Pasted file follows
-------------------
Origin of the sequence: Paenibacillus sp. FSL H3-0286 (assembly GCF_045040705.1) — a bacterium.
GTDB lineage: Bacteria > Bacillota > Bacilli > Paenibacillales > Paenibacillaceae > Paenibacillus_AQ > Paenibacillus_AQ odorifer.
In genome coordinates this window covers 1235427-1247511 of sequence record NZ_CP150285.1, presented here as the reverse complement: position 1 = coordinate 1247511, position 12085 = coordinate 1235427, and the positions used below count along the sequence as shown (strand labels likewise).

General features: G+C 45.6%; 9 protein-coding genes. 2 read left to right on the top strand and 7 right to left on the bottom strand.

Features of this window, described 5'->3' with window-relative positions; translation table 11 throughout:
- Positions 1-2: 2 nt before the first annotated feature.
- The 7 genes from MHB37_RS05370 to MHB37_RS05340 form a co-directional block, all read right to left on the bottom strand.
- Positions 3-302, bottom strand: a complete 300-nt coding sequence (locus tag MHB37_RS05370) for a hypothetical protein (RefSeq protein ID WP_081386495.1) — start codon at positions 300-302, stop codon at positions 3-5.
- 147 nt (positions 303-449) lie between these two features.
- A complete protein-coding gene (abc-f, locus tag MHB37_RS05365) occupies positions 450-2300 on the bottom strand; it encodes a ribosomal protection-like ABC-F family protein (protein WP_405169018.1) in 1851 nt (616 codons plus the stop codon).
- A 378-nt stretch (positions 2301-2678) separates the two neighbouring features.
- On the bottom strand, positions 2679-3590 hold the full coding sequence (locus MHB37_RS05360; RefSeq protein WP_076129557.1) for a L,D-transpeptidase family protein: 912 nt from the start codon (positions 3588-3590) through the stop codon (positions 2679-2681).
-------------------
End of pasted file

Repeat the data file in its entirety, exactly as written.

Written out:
Origin of the sequence: Paenibacillus sp. FSL H3-0286 (assembly GCF_045040705.1) — a bacterium.
GTDB lineage: Bacteria > Bacillota > Bacilli > Paenibacillales > Paenibacillaceae > Paenibacillus_AQ > Paenibacillus_AQ odorifer.
In genome coordinates this window covers 1235427-1247511 of sequence record NZ_CP150285.1, presented here as the reverse complement: position 1 = coordinate 1247511, position 12085 = coordinate 1235427, and the positions used below count along the sequence as shown (strand labels likewise).

General features: G+C 45.6%; 9 protein-coding genes. 2 read left to right on the top strand and 7 right to left on the bottom strand.

Features of this window, described 5'->3' with window-relative positions; translation table 11 throughout:
- Positions 1-2: 2 nt before the first annotated feature.
- The 7 genes from MHB37_RS05370 to MHB37_RS05340 form a co-directional block, all read right to left on the bottom strand.
- Positions 3-302, bottom strand: a complete 300-nt coding sequence (locus tag MHB37_RS05370) for a hypothetical protein (RefSeq protein ID WP_081386495.1) — start codon at positions 300-302, stop codon at positions 3-5.
- 147 nt (positions 303-449) lie between these two features.
- A complete protein-coding gene (abc-f, locus tag MHB37_RS05365) occupies positions 450-2300 on the bottom strand; it encodes a ribosomal protection-like ABC-F family protein (protein WP_405169018.1) in 1851 nt (616 codons plus the stop codon).
- A 378-nt stretch (positions 2301-2678) separates the two neighbouring features.
- On the bottom strand, positions 2679-3590 hold the full coding sequence (locus MHB37_RS05360; RefSeq protein WP_076129557.1) for a L,D-transpeptidase family protein: 912 nt from the start codon (positions 3588-3590) through the stop codon (positions 2679-2681).